If you’ve ever watched a house-flipping show on TV and thought to yourself, “I can do that,” you aren’t alone. In fact, in 2017 house flipping reached an 11 year high in the US. With the rise in popularity of these “fixer-upper” shows, more and more people are becoming intrigued by this phenomenon. But, there’s one important thing most of these shows don’t reveal: the real costs that can be involved.
As a seasoned house flipper with eight flips under my belt, I can attest that renovating a house involves more than buying a house and selling it for a profit. If you’re considering tackling your first house flip, it’s important to understand all the costs associated– from holding to selling expenses, and the many fees in between, make sure you arm yourself with all of the information necessary before embarking on your house-flipping adventure!
Repair costs are an obvious expense with house flipping. Kiersten Vogt, a seasoned Northeast Pennsylvania house flipper explains, “I think most rookies underestimate the final price. Everything costs more than someone expects!” From materials to labor, one of the most expensive line items on a flip budget is repairs. Without proper experience and knowledge, estimating the price of repairs can be difficult. Vogt suggests “People should have contractors walk the property and give estimates before they put an offer in or at least make an offer contingent on estimates.”
One of the hidden costs with house flipping is the holding costs. As Vogt explains, “Holding costs are things like taxes, utilities, lawn care, HOA fees, etc. Holding costs are basically anything you’d have to pay even if the house isn’t sitting there not being worked on or in escrow.” Holding costs can vary based on the timeline of the flip- the longer it takes the flip a home, the more expensive the holding costs will be.
Depending on how a flip is financed, there are upfront buying costs. From loan fees, appraisal costs, title fees, and more, investors will have costs before they even start work on Day 1. In fact, those initial purchase costs can be as much as 2%-3% of the purchase price.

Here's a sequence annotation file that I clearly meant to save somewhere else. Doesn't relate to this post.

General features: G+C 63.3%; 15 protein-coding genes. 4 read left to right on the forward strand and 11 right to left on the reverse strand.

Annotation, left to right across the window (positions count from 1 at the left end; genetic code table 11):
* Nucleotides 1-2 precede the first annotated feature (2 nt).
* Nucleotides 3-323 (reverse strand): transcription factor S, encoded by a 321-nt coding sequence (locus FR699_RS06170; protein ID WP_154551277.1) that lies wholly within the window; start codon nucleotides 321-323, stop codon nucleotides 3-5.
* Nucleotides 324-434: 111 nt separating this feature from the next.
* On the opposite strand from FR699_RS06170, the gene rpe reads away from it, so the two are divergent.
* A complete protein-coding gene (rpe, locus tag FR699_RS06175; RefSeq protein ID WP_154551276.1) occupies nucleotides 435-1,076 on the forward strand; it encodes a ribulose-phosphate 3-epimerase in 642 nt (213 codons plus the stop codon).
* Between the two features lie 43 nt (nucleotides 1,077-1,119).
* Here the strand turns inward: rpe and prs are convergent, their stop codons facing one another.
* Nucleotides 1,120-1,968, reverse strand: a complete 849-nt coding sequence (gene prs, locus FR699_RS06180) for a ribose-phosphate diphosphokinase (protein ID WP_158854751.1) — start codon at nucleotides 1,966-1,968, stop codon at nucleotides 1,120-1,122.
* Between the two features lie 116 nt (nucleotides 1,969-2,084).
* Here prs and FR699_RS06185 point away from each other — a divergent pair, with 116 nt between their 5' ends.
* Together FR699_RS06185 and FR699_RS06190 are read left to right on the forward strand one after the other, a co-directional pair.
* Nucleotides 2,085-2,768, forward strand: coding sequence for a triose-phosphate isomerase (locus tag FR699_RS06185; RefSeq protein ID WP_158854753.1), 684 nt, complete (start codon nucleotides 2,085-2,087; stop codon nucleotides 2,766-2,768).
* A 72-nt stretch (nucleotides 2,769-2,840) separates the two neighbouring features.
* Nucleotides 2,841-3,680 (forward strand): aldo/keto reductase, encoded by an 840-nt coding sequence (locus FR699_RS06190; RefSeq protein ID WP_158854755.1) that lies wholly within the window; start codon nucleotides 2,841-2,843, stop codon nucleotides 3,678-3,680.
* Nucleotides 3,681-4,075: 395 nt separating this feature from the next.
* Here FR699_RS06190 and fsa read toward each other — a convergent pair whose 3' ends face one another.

In addition to closing costs when a home is purchased, investors will also pay closing costs when they sell the property. From termite policies, title work, revenue stamps, and more, the expenses associated with selling a house flip can be thousands of dollars. However, as Vogt explains, “Closing costs for sellers are typically lower than that for buyers.” It’s wise to consult a bank and title company to estimate closing expenses before you begin house flipping!
While it’s not necessary to have a real estate license to flip houses, it’s incredibly beneficial to use the services of a Realtor to market a flip. In fact, 87% of buyers are using a Realtor to find a home. Using the services of a Realtor does come with a price tag though. Both Kiersten Vogt and I are licensed Realtors in addition to being house flippers, so as Vogt explains “Our realtor fees are quite low because we sell the flips ourselves. So our fees are normally just 2.5% of the sales price. If I didn’t have my real estate license, I’d be paying anywhere from 5%-7% of the sales price!”
With the appreciated value of a flip property, the goal of house flipping is to make a profit. Unless you’re doing a live-in flip, you will be required to pay taxes on the profits. Exactly how much the government gets varies; however, Vogt suggests “I set aside 30% for capital gains in an account I don’t touch or think about until tax season… if I have some left over at tax time then good!”
Knowing all the costs with house flipping is critical to being a successful house flipper. While there is potential for wealth building and big paydays, without knowing the math before you start, there is also potential for failure!